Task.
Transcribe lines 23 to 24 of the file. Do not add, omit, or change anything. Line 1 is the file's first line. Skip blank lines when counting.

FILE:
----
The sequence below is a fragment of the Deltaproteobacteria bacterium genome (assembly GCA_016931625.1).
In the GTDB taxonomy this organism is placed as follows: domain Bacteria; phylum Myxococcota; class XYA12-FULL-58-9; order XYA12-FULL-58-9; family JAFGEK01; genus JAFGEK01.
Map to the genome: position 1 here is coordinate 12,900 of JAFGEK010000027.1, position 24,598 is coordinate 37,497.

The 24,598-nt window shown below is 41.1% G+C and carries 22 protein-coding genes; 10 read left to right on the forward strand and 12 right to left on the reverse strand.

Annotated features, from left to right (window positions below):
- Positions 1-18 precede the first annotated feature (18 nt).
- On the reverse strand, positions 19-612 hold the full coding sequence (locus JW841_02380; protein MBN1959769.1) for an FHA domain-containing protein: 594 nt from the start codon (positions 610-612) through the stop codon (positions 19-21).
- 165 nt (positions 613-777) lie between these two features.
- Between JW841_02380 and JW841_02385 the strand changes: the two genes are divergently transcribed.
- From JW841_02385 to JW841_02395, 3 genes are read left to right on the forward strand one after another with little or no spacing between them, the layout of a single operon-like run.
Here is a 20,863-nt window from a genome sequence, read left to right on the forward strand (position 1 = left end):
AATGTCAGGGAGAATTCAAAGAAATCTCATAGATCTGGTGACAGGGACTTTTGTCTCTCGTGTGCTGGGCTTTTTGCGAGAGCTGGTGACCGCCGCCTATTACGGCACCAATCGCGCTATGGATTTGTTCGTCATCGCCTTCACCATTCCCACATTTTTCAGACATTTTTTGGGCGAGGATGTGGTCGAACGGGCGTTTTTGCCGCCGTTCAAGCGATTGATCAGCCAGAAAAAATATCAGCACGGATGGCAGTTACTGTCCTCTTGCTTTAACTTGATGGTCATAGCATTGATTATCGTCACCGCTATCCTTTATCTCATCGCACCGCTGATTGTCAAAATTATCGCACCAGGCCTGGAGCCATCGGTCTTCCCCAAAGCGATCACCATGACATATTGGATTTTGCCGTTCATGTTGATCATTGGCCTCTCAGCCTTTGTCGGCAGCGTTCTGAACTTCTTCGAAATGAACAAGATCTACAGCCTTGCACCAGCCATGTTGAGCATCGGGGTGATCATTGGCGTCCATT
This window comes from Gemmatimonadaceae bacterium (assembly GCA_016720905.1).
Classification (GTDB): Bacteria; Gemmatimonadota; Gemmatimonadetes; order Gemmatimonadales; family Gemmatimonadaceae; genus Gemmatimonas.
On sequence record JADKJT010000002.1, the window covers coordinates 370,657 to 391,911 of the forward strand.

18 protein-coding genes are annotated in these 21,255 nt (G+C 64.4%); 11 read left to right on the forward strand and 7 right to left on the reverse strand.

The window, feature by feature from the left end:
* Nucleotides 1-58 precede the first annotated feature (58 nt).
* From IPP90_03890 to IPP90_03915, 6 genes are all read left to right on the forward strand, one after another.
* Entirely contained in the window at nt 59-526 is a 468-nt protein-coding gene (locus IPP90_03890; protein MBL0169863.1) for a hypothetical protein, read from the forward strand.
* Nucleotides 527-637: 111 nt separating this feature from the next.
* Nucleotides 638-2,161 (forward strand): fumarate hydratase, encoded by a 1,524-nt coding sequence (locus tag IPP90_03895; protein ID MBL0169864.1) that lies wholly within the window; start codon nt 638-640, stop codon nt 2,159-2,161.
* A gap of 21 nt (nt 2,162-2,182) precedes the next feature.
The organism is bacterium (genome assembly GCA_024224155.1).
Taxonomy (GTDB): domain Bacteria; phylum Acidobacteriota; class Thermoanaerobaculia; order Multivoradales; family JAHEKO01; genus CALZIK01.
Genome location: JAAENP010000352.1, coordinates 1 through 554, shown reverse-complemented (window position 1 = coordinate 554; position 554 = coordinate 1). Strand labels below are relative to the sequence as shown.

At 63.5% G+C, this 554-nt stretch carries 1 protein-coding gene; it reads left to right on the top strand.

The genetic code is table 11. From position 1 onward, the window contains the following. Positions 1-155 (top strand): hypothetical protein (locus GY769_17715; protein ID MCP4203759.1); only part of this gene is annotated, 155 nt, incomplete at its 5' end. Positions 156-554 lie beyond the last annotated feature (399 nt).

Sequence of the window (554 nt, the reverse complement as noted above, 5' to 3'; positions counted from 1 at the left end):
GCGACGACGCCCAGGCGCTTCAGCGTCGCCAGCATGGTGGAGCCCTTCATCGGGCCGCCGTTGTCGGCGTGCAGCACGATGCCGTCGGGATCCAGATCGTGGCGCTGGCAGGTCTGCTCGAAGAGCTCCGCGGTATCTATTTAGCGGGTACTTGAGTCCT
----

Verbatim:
* A gap of 21 nt (nt 2,162-2,182) precedes the next feature.
The organism is bacterium (genome assembly GCA_024224155.1).